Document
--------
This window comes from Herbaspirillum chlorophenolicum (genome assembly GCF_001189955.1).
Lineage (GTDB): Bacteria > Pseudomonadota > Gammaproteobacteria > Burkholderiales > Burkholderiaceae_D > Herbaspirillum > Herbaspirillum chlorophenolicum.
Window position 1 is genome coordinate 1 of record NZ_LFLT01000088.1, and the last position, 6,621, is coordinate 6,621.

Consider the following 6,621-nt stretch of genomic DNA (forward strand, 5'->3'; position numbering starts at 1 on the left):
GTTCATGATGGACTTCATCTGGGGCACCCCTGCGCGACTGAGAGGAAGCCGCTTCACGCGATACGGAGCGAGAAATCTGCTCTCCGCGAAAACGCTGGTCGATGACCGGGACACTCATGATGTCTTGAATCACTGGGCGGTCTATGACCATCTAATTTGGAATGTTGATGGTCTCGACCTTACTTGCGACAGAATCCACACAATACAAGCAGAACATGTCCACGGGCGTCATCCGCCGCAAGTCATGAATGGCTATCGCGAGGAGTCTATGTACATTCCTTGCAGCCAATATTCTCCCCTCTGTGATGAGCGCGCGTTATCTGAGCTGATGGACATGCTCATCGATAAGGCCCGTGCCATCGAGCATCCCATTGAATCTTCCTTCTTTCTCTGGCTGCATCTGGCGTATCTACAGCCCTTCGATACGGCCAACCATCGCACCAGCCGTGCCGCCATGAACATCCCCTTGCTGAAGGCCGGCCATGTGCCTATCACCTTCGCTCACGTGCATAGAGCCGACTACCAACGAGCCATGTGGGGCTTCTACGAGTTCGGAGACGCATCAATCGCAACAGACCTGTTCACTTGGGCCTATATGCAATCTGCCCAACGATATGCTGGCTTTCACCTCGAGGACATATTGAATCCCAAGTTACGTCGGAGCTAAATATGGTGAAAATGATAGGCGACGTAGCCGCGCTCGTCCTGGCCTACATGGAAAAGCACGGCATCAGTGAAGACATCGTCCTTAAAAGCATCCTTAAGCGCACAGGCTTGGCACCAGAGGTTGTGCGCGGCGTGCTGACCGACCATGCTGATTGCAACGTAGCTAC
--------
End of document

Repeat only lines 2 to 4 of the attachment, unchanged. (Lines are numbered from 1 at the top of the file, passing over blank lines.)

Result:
Lineage (GTDB): Bacteria > Pseudomonadota > Gammaproteobacteria > Burkholderiales > Burkholderiaceae_D > Herbaspirillum > Herbaspirillum chlorophenolicum.
Window position 1 is genome coordinate 1 of record NZ_LFLT01000088.1, and the last position, 6,621, is coordinate 6,621.

Consider the following 6,621-nt stretch of genomic DNA (forward strand, 5'->3'; position numbering starts at 1 on the left):